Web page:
With the easy exposure and access to new research, it's easy to come across a lot of "news" headlines and trending topics, especially when it comes to health and nutrition.
One day an article will come out that claims bananas cure blindness. People will quit their jobs, move to the tropics and start banana farms. Bananas will be eaten for breakfast, lunch, and dinner and there will be armies of "banana believers" and "banana bloggers" and books written about bananas. But shortly after, we'll discover that it wasn't actually the bananas but rather strawberries cure blindness. Whoops.
You don't have to go to school or read a bunch of text books to not be fooled by Health trends on the web. Follow these quick tips to better approach Nutritional News a tad bit smarter than the rest:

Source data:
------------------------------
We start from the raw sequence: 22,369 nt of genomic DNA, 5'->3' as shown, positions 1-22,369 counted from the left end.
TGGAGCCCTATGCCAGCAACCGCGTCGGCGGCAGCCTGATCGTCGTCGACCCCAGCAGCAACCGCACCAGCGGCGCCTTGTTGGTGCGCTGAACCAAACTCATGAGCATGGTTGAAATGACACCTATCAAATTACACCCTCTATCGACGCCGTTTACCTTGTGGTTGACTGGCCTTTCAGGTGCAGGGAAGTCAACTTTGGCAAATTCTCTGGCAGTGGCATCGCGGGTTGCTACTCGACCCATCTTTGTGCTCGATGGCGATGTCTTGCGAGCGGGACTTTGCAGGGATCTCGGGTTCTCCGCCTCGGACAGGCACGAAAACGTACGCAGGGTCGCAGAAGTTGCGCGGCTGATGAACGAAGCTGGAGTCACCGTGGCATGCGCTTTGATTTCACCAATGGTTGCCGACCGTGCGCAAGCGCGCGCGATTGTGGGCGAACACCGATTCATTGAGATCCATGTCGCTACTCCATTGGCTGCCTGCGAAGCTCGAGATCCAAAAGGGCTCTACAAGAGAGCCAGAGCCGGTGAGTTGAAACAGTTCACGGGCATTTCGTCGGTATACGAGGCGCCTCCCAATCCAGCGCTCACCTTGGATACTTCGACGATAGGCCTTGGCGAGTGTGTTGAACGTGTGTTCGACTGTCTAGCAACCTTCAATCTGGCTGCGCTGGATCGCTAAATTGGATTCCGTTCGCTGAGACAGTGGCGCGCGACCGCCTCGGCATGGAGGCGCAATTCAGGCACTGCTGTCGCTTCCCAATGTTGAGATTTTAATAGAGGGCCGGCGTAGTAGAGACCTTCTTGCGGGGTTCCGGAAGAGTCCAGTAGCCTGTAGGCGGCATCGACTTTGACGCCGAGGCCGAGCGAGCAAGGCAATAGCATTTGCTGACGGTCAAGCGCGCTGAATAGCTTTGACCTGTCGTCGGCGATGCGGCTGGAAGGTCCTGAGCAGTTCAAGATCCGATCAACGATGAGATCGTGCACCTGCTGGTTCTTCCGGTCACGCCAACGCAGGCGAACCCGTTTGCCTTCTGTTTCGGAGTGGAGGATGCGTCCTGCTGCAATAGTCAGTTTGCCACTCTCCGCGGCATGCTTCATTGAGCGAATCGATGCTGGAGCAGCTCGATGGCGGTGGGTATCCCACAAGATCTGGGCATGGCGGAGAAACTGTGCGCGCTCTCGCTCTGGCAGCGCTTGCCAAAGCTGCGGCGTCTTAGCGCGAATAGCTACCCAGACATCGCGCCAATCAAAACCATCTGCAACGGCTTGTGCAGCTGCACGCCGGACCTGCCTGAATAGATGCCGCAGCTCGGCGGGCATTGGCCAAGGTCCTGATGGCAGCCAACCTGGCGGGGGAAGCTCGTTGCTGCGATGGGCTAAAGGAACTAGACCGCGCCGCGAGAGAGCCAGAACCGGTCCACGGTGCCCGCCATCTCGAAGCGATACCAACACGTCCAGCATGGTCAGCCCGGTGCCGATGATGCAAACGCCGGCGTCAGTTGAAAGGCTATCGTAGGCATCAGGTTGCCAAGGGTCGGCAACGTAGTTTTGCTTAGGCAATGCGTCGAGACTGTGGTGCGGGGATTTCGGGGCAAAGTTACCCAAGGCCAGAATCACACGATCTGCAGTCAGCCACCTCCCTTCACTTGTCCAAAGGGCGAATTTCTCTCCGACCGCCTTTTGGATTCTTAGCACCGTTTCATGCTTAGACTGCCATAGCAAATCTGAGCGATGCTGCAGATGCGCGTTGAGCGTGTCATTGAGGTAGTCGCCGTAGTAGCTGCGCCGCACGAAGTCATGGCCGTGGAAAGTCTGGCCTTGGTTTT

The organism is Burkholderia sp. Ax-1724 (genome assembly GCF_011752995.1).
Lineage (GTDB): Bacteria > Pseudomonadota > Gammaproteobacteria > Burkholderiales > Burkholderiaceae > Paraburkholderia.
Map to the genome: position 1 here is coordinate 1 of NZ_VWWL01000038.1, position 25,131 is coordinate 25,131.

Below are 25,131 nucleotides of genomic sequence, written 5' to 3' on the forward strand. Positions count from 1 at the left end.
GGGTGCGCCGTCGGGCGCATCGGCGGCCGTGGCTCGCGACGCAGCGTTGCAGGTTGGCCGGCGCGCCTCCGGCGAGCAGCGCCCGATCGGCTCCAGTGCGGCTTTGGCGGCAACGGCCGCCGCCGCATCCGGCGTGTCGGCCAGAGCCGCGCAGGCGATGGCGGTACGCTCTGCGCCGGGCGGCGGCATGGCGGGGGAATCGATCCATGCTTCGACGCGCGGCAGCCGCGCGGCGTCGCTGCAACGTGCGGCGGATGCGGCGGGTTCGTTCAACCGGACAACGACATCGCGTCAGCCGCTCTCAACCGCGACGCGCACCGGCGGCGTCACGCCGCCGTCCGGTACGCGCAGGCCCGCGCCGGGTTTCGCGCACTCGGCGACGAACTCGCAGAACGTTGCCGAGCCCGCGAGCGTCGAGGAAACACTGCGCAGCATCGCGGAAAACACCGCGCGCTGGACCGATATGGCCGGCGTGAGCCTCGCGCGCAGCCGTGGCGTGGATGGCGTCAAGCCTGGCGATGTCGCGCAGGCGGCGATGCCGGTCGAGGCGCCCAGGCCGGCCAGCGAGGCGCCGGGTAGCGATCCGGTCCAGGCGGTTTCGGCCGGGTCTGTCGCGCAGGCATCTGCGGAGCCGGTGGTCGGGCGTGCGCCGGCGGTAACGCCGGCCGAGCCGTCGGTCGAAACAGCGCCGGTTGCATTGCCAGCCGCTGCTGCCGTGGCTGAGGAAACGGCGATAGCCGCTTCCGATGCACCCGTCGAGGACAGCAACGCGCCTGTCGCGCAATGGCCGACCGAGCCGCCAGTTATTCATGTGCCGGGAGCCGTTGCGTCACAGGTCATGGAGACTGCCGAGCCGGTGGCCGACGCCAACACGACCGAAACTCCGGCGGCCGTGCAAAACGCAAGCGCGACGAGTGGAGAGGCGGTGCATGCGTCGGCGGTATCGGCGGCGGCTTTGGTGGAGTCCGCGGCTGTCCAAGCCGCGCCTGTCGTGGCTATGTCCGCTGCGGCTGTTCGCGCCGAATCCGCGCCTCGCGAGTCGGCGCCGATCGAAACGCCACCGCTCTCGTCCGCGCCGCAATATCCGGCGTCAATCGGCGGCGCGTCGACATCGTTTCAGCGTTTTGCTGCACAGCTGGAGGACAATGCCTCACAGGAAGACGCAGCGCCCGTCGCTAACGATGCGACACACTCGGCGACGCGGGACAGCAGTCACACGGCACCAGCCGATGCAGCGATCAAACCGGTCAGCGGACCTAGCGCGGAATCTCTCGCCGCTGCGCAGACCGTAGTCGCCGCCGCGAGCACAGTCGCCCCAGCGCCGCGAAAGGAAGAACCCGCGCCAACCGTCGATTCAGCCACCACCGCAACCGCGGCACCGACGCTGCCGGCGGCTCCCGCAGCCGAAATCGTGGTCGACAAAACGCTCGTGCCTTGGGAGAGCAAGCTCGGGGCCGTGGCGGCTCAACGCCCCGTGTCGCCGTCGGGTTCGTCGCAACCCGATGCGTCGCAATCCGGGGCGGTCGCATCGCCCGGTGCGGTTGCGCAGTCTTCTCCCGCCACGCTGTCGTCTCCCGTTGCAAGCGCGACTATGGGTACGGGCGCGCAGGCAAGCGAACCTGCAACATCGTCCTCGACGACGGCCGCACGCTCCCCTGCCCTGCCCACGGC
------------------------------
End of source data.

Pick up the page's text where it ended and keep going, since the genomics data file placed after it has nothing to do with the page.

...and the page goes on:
1.) Check out the source.
Is this information coming from a trendy magazine that also includes celebrity gossip? If so, take it as seriously as you would the celebrity gossip. News articles published by organizations or Universities are usually the most reputable sources.
2.) If the title is extreme, assume the opinion is as well
"Eat your bananas: they cure cancer!" yes, most titles are used to fish readers into the article. But if the title is making claims that aren't down-graded in the first paragraph, you might be reading something by someone who has fun with hyperbole.
3.) Research the research
When a study is published and articles are written about it, sometimes important details about what kind of study it was and how it was conducted are left out. Before making changes in your diet or lifestyle according to one article, evaluate all variables of the study.
4.) Check the grammar
Although good scientific evidence doesn't always have to do a whole lot with proper English, if your source has obvious spelling and grammar mistake you should be concerned. If you've got high standards for your health, be sure to have high standards for your information on good health.